A Healthier U


By Libby Mitchell, University of Utah Health

Vaccines are one of medicine’s greatest accomplishments. They have all but eradicated diseases that used to be common – and deadly. Yet, despite all the solid scientific evidence in favor of vaccines there are still people who do not think they are necessary, or can even be harmful. “Vaccines have been proven safe and effective time and time again,” said Cindy Gellner, M.D., a pediatrician with University of Utah Health. “There was one study that linked vaccines with Autism, but it has been debunked and research has shown time and time again that there is no link.”

The vaccination schedule starts at an early age because that’s when they are needed. Babies begin losing the immunity they received from their mother at birth and by six months of age they are completely unprotected. Vaccinations protect them from diseases that could take advantage of that lack of immunity. They also help bolster the child’s own immune system as it matures. “We want them to be as protected as possible as soon as possible,” said Gellner. “The recommended vaccination schedule ensures that happens.”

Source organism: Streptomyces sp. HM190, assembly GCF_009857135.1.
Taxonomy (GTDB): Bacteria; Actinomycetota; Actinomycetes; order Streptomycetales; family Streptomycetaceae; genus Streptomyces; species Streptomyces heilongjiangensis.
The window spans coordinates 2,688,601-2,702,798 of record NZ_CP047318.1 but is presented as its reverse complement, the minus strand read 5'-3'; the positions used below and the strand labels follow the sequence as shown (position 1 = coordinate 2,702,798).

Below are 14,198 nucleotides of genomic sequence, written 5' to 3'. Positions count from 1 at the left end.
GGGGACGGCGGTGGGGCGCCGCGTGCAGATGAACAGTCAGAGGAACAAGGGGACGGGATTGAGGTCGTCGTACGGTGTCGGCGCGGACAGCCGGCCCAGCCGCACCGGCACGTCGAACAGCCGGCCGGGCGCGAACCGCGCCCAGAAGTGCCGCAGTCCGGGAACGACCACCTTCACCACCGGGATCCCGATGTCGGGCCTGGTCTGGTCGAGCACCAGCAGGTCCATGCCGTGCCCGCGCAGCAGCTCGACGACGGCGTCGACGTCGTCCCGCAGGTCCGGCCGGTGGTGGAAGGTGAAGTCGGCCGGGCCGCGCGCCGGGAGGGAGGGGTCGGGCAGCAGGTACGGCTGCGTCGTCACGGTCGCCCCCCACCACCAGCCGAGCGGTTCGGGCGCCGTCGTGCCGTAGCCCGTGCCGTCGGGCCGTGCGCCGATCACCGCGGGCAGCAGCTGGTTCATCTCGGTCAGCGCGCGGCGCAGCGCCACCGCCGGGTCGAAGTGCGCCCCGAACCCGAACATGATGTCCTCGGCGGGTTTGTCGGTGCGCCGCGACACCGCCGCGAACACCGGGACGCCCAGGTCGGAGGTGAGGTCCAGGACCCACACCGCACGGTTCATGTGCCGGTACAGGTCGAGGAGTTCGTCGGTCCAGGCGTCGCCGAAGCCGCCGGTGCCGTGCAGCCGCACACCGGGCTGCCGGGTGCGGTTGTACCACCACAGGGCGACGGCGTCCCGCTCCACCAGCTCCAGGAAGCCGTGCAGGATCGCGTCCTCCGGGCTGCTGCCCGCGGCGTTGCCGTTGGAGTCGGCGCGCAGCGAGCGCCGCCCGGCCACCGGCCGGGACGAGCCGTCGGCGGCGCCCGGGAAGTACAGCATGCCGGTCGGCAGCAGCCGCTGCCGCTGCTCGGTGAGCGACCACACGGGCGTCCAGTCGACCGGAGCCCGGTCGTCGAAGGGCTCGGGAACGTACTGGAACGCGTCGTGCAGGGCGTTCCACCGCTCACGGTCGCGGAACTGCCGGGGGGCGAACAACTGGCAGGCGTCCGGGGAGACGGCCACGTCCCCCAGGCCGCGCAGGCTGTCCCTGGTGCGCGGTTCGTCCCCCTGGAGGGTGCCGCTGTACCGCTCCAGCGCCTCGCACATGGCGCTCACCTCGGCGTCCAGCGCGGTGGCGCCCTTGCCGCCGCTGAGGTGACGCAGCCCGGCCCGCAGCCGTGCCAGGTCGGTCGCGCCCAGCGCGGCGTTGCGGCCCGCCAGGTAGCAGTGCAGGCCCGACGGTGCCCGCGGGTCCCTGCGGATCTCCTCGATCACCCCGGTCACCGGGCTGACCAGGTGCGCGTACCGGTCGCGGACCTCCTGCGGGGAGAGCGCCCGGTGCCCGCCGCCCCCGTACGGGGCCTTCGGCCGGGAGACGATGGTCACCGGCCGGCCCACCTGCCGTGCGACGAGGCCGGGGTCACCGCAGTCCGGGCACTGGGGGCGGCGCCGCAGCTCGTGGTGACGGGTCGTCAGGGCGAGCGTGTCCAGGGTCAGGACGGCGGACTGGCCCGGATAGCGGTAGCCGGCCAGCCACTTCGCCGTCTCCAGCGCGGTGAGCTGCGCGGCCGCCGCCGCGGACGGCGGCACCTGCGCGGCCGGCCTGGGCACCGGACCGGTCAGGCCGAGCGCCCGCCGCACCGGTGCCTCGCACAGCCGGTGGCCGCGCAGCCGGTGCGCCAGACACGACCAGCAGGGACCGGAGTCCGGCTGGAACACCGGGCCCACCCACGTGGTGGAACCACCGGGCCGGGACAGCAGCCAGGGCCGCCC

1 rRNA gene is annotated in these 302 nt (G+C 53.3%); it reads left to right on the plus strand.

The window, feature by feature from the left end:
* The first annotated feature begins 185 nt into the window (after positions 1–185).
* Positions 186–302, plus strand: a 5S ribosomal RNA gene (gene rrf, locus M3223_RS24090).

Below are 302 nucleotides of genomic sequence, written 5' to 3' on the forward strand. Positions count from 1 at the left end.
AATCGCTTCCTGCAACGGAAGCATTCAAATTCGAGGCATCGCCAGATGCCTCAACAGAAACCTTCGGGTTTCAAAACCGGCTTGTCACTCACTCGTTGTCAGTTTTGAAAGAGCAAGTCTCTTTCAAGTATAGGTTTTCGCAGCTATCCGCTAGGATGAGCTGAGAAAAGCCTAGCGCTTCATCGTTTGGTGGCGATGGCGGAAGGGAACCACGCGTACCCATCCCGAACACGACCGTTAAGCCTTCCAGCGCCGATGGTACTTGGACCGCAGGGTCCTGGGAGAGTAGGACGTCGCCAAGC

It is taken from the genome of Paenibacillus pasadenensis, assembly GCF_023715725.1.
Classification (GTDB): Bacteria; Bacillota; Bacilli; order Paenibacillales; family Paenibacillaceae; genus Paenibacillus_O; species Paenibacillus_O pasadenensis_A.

Vaccinations in childhood set the stage for a healthy life – because they protect from diseases that previously used to cause hundreds or even thousands of diseases every year. According to the Centers for Disease Control, diphtheria used to kill an average of 15,000 people every year before the vaccine was introduced in 1921. A rubella (German measles) epidemic in 1965 killed more than 2,000 babies and caused 11,000 miscarriages. Now, with the rubella vaccine commonly used the CDC says it has only seen 15 cases of rubella total since 2012. “There is no doubt that vaccines work,” said Gellner. “They don’t just protect against death from these diseases, they also protect against a host of non-life threatening complications like infertility, paralysis and brain damage.”

Vaccines don’t just protect your child – they also protect other people’s children as well. As we have seen in several instances all it takes is one person with a contagious disease to spread it to the community. That spread is stopped short if others in the community are protected from the illness by vaccines. The fewer that are protected the more the illness can spread. “This is especially unfair to people who are unable to be vaccinated for some reason,” said Gellner. “Their health is reliant on a ‘herd immunity’ that comes when the majority of the community has taken steps to protect against diseases.”

Life has its share of hazards. You should prevent the ones you can. Vaccines allow you to do that in safe and easy way. “Your doctor understands you are protective of your children,” Gellner said. “They are too. That’s why they want them vaccinated.”


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